“There is a lot of power in beer,” Jim Button, co-founder of Village Brewery, told me during an interview (page 44). Indeed, it’s not hard to see what he means. Beer brings people together whether socially (think meeting for drinks or exchanging a favour for beer) or professionally (such as partnering to host a beer pairing dinner, or literally opening a brewery. Beer in Alberta is also an important part of so many industries, including agriculture, as most ingredients in beer can be grown in Alberta. Over the years I have been pleasantly surprsied to see how collaborative the local beer community is; it’s a relatively small industry but instead of keeping to themselves, brewers share resources, drink each other’s beer, and collaborate with small businesses outside of the brewing industry.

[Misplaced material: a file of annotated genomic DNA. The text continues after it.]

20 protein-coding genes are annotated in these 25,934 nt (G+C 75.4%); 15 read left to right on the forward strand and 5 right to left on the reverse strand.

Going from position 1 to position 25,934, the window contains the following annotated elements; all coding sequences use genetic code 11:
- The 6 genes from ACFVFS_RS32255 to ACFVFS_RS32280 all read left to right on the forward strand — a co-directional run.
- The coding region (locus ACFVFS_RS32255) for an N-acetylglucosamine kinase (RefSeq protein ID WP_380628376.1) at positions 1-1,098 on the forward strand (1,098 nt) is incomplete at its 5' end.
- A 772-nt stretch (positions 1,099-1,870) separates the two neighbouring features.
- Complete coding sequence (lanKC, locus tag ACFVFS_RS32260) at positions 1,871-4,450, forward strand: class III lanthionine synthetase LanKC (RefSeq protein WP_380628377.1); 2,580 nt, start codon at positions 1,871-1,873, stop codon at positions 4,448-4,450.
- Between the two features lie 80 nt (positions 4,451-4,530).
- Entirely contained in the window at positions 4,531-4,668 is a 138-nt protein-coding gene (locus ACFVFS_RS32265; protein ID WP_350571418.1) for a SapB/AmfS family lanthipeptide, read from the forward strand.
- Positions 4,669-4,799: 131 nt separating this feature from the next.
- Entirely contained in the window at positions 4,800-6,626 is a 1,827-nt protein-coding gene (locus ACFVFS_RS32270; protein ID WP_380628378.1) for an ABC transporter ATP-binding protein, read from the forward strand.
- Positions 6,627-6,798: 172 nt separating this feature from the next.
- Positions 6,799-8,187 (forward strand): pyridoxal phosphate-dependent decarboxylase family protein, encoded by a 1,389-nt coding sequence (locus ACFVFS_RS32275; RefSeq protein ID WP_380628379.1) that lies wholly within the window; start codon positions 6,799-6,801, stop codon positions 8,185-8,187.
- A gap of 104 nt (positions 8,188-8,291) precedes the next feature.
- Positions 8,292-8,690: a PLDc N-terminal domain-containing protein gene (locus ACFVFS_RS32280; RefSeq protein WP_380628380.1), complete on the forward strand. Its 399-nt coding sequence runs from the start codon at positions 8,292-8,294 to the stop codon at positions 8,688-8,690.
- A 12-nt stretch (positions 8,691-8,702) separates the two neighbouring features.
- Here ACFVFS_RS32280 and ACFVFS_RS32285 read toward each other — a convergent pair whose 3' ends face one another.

“Supporting small breweries is good business and good community as it helps to build the craft beer industry,” Button says. “The more consumers know about a good quality craft beer, the more likely they are to try it.”
I invite you to become a part of Calgary’s welcoming beer community: visit a brewery for a tour to learn about not just brewing methods but the stories and ideas of the brewers and owners — they are some of the most interesting people in Calgary. Or when dining out at a restaurant or bar, ask the server which local beers they have available and find one that’s been made right here in Calgary. Or meet like-minded locals and try a variety of beers on a Calgary Brewery Tour (page 17). And, if you think you don’t like beer, try a local craft beer — it wasn’t until I tried craft beer years ago that I realized how diverse beer is and how delicious it can be. Exploring Calgary through beer is one of the most truly local experiences you can have.
BREANNA MROCZEK, Editor